Foreword
Peacemaking


A lawyer friend tells me about the malaise affecting many in his field—a spiritual crisis, he calls it.

The daughter of a friend graduates from a prestigious law school with high marks, practices for several years, then decides that law is not for her.

A note from a judge says he is finding his work meaningless. A zealous death penalty attorney says he feels isolated from the rest of humanity.

Then there are all the nasty lawyer jokes we all hear.

What is going on?

As a practicing attorney, Douglas Noll knows what is wrong and, in this book, has part of the answer. The problem is in how we have come to conceive law, justice, and especially the lawyer’s task. The solution requires us to understand not only how the legal system works but also how people work. Above all, the answer lies in a reconception of the lawyer’s task and self-image.

Because the problem begins in law school, in how law students are trained, the place to start is in law school. Thus this book, designed as a text but of obvious relevance to anyone interested in the law or in conflict.

One of the primary origins and functions of law is to provide a means of managing conflict. Yet lawyers receive little training in understanding conflict, and they rarely conceive their responsibility as helping to find a peaceful resolution to conflict. It is no surprise, then, that the process of the law often actually increases conflict and creates more wounds.

Key to the problem is in how attorneys’ primary task has come to be defined: as zealous advocates for their clients. Noll does not ask them to give up the role of advocate but to balance it with another role, another way of serving clients’ interests: that of peacemaker. Someday, if we listen to him, it will be normal for lawyers to prepare not just one brief but two: a legal brief, but also a "conflict map:" an analysis of the underlying conflict and possible processes for resolving it.

This is not pie-in-the sky. I know lawyers who work in this way, and I have seen the results. New Zealand is an example of a country where lawyers’ work is beginning to be reconceived like this. Here, lawyers ("youth advocates") are specially selected to be part of the restorative conferences that take the place of the courtroom for most juvenile cases. I have sat through screening interviews for attorneys who want to do this, and the interviews are tough—the bar is higher than for death penalty lawyers in this country! These youth advocates are being asked to be not only highly competent but compassionate; their task is not only to watch out for the interests of their clients, but to help the whole process of resolving the situation, for victim as well as offender. Although it would be a surprise in an American legal setting, in New Zealand it seems normal to hear a conference facilitator specifically thank a lawyer for being present "to help us through."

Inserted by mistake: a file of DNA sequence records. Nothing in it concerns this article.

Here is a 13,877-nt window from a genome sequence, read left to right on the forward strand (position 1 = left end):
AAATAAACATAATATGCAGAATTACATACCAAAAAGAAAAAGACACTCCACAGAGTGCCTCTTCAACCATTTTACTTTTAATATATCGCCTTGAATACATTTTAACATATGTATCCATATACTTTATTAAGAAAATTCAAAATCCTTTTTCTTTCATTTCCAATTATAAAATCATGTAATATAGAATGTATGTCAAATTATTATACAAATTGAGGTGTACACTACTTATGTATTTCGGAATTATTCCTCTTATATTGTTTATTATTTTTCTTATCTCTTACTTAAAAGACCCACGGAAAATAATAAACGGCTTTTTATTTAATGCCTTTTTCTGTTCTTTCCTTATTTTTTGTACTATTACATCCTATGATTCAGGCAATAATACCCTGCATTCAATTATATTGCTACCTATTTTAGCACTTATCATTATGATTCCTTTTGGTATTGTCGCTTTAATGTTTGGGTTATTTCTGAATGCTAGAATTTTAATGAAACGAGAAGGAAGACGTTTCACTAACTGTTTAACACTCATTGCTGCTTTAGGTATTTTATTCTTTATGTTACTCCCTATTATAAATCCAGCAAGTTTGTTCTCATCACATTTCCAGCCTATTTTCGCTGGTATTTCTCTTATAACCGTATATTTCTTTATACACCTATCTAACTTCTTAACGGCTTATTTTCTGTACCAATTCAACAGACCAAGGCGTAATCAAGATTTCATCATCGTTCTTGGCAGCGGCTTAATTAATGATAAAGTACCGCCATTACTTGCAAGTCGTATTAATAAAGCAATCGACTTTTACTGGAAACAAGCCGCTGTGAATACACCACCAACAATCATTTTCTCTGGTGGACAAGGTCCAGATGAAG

Another example is the pioneering work in death penalty cases called "defense-based victim outreach." While the specific work must be carried out by an independent "victim-liaison" worker, rather than by a lawyer, it grew out of the concern of death penalty lawyers to go beyond their role as advocate. To function effectively, this work requires cooperation and support from attorneys who have a vision for peacemaking.

Defense-based victim outreach has emerged as an effort to incorporate survivor’s needs and concerns in the trial and outcome by giving them access to the defense as well as the prosecution. Reflecting a restorative justice perspective, this approach also seeks to encourage defendants to take appropriate responsibility in these cases. A number of plea agreements have been reached that were based on victims’ needs and allowed offenders to accept responsibility. While there can be no fully happy ending in such cases, the process can reduce harm and assist victims as well as offenders on their difficult journeys.

Among lawyers today there is a movement in the legal profession today to reframe their profession to incorporate a more humanistic vision. It is still a minority movement, to be sure, but it is growing and reflects a larger concern. Various terms have been used: wholistic law, restorative lawyering, the lawyer as healer. Noll has given us a very concrete and practical image: the lawyer as peacemaker. As I think of each of the people I mentioned above, I believe they will welcome this. I believe you will as well.

—Howard Zehr, Harrisonburg, Virginia, is Professor of Restorative Justice in Eastern Mennonite University’s graduate Conflict Transformation Program, which he co-directs. Zehr’s book, Changing Lenses: A New Focus for Crime and Justice, has been a foundational work in the restorative justice field. Other recent publications include Doing Life: Reflections of Men and Women Serving Life Sentences (1996), Transcending: Reflections of Crime Victims (2001); and The Little Book of Restorative Justice (2002).


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Copyright 2003 by Cascadia Publishing House
04/15/03